The journey of Soluto, one of the most talked-about technology companies in Israel, founded in Tel Aviv’s Rothschild Boulevard fourteen years ago by Tomer Dvir and Ishay Green, has come to an end. Privately-held US company Asurion, which bought Soluto nine years ago, has decided to close its development center in Tel Aviv, which will mean laying off 120 employees.
The closure will take place in stages. Today, 80 employees received notices of dismissal hearings and a promise of above-average severance terms. 40 employees will remain at the Tel Aviv center to deal with the transfer of technology developed in Israel to Asurion’s headquarters in Nashville, Tennessee.
The closure in Israel is part of a general restructuring by Asurion. 750 jobs will be cut in Nashville as the company cuts its global workforce by 4%.
Asurion acquired Soluto in 2013 for an amount estimated at the time at $100 million. This was not considered a large acquisition. Some $20 million had been invested in Soluto. It did however hold out the promise of growth in the US company’s activity in Israel, and gave the Tel Aviv center special status in the company, which is active all over the US.
Asurion is in the tech-care market, maintenance of smart devices, and is one of the longest standing companies in this field, offering insurance for products such as mobile telephones and game consoles. It maintains the repair lab chain uBreakiFix, which it acquired in 2019.
Soluto’s founders often served as poster children for the startup scene in Rothschild Boulevard. In 2009, Ishay Green included the company in filming for the second series of television reality show "Mehubarim" ("Connected"), in which participants record their own daily lives. The company also won a most-promising startup award from prestigious technology blog TechCrunch. Tomer Dvir became well known for lectures to foreign delegations and at social events to do with entrepreneurship and management.
In 2009, the company was managed for several months by future prime minister Naftali Bennett, who was one of the early investors in it. After bringing in giant VC fund Bessemer to lead the company’s first institutional fund raising round, Bennett left to head the Yesha Council, the umbrella organization of Jewish settlements in the West Bank. His stake in Soluto brought in some $3 million when the company was sold to Asurion. The company is currently headed by Merav Oren.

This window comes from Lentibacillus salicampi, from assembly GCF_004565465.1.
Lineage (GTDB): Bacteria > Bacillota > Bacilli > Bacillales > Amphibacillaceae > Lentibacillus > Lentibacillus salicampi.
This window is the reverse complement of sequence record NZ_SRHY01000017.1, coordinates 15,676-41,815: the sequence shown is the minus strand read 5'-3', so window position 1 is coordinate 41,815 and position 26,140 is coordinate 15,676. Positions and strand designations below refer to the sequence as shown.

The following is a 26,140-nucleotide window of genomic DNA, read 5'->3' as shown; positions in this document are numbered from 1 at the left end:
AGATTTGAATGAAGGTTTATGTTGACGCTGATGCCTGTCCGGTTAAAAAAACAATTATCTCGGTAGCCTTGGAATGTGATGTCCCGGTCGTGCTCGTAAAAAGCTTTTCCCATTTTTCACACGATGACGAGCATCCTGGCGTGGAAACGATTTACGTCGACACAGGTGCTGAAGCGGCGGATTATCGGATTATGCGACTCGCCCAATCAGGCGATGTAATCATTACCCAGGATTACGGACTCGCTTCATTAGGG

John Leonard, Asurion’s senior vice president for global product management, said, "The decision to close the offices in Tel Aviv and part ways with the team that contributed to our company’s success over many years is not easy. The team at Soluto had an important part in our growth and success since the company was acquired in 2013."
"Today, with great regret, we have to inform all the team of workers with us at Soluto of the decision by Asurion to close the Israeli development center," Oren said. "These are people who believe in the company and the product, and together have given their hearts and their skills every day to create the best possible product for our users. Over the years, we have brought together at Solut the best professionals in the field, who represent the spearhead of the technology industry in Israel, and we have preserved a unique culture. For me personally, this is an extremely difficult moment. We are committed to making every effort to support and assist each and every single one to find an excellent place of work that will benefit from his or her capabilities and qualifications."
Co-founder Tomer Dvir said, "I was very saddened by the decision. We set up a professional team with a unique culture that for fourteen creative years affected the local industry, Asurion, and hundreds of millions of customers around the world. Despite the pain, I know that the team members will take with them the talent, the culture, and the special approach to the lucky companies at which they will continue their careers."
Published by Globes, Israel business news - en.globes.co.il - on July 24, 2022.
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